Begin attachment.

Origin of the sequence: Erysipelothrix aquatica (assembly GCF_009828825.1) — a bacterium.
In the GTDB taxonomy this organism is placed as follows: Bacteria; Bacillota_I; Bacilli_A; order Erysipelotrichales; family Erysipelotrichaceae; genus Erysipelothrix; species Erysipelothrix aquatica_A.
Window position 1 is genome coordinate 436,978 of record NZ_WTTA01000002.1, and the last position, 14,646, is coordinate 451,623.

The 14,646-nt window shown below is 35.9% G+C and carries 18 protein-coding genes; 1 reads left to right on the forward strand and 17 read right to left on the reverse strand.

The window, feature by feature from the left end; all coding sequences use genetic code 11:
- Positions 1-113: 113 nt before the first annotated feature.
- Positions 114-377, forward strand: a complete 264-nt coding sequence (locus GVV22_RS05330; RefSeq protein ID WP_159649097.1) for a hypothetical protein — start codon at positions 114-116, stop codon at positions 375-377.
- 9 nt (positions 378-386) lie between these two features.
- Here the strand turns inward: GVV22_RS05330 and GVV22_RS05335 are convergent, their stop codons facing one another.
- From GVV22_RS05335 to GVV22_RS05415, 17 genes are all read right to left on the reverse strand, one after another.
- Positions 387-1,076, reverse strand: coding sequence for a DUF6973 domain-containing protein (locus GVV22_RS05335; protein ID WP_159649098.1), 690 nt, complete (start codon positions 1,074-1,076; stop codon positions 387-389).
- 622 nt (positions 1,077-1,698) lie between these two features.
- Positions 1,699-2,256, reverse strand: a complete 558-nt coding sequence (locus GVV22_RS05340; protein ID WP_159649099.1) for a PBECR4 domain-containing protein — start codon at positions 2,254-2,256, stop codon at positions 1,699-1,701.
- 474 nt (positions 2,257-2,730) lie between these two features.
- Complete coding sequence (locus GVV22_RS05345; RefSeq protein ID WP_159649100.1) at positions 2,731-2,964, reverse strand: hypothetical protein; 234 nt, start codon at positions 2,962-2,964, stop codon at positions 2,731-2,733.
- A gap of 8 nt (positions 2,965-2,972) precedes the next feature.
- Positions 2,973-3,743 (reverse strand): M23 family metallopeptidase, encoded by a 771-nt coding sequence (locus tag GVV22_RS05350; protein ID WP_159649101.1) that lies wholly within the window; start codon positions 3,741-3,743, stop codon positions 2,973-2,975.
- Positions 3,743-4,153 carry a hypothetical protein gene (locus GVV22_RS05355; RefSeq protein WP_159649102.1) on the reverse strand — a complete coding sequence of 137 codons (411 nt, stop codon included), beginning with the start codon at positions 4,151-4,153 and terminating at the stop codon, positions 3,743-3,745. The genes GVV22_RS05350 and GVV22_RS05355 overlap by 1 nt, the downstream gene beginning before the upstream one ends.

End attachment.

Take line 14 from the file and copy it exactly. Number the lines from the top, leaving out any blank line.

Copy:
- 474 nt (positions 2,257-2,730) lie between these two features.